May 27, 2020

Take a virtual field trip into the depths of Cordell Bank and Greater Farallones national marine sanctuaries with sanctuary explorer Jenny Stock.

In 2019, NOAA's Office of National Marine Sanctuaries partnered with Ocean Exploration Trust to expand our understanding of sanctuaries through deep-water exploration and research. Aboard the E/V Nautilus, Ocean Exploration Trust and national marine sanctuary staff visited two distinct national marine sanctuaries off the coast of California: Cordell Bank and Greater Farallones. Explorers used remotely operated vehicles to venture into deep canyon and slope habitats to investigate deep-sea sponge and coral habitats. Join us to learn about the highlights from this expedition as Jenny Stock recounts the team's findings.


diver swimming over a shipwreck
A diver examines the three-masted schooner, Lucinda Van Valkenburg, in under 60 feet of water in Thunder Bay National Marine Sanctuary. Photo: David J. Ruck/NOAA

Diving into Thunder Bay National Marine Sanctuary

May 4, 2020

Take a virtual field trip into Thunder Bay National Marine Sanctuary in northwestern Lake Huron with research coordinator Stephanie Gandulla.

Lake Huron's Thunder Bay has claimed over 200 vessels, and pristinely preserved shipwrecks make Thunder Bay National Marine Sanctuary a significant site for maritime and cultural heritage. Join us to learn what it takes to discover shipwrecks, ongoing research efforts, iconic shipwreck stories, and the mysteries awaiting discovery in Thunder Bay National Marine Sanctuary.


submerged whale skeleton covered in octopuses
A whale skeleton submerged in Monterey Bay National Marine Sanctuary, covered in octopuses. Photo: OET/NOAA

Exploring the Depths of Monterey Bay National Marine Sanctuary

May 7, 2020

Take a virtual field trip into the depths of Monterey Bay National Marine Sanctuary with research specialist Chad King.

In 2019, NOAA's Office of National Marine Sanctuaries partnered with Ocean Exploration Trust to expand our understanding of sanctuaries through deep-water exploration and research. Aboard the E/V Nautilus, Ocean Exploration Trust and Monterey Bay National Marine Sanctuary explorers used a remotely operated vehicle to venture 10,000 feet under the sea to investigate an octopus garden, characterize deep sea corals and sponges, and visit unexplored regions of the sanctuary. Join us to learn about the highlights from this expedition as the project's lead scientist, Chad King, recounts the team's findings.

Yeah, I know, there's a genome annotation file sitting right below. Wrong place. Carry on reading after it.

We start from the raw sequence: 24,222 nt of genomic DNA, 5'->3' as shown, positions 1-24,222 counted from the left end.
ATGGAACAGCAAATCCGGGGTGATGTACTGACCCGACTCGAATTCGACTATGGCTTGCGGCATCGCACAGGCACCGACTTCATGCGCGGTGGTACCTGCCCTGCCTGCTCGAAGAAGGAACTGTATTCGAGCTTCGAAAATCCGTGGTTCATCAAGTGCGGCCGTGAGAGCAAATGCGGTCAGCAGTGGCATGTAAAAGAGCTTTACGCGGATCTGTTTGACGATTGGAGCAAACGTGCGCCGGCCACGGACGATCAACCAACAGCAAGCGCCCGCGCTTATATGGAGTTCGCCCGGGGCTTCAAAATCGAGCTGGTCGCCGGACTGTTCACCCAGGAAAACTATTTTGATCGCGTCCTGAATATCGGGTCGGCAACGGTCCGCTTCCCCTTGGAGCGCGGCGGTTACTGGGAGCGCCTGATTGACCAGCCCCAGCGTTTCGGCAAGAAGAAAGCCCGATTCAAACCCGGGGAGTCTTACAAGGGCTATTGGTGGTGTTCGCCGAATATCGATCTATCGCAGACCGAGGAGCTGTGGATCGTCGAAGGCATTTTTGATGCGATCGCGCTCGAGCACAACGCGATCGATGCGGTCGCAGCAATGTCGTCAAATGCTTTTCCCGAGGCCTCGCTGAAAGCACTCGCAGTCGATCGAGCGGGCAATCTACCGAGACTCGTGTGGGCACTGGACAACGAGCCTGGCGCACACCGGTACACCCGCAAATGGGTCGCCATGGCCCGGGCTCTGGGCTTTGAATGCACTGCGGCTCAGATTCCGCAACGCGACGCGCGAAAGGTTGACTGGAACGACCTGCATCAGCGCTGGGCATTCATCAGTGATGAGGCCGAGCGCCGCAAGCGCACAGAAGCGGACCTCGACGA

fish swimming by a reef with soundwave coming from the fish
Fish like this black sea bass make quite a bit of noise to communicate. Scientists from Gray's Reef National Marine Sanctuary are using this noise to learn more about life on the reef. Photo: Greg McFall/NOAA

Exploring the sounds of Gray's Reef National Marine Sanctuary

May 8th

The ocean is loud! Animals of all sizes make noise to communicate with their own species, and scientists are using underwater microphones to tune in. Kris Howard and Alison Soss study the sounds of fishes to better understand what is happening at Gray's Reef National Marine Sanctuary. Also, learn what it's like to be a marine scientist living on NOAA's marine research ship, Nancy Foster, with no land in sight, spending three hours per day scuba diving.


ship towing a asv out to the open water
R/V Storm tows ASV BEN out to open water to conduct mapping operations in Lake Huron along busy shipping lanes, which host many shipwrecks offshore of Rogers City, Michigan. Photo: David Cummins/ Alpena Community College

Exploring the Lakebed in Thunder Bay National Marine Sanctuary

May 12, 2020

Take a virtual field trip into the depths of Thunder Bay National Marine Sanctuary with research coordinator Stephanie Gandulla.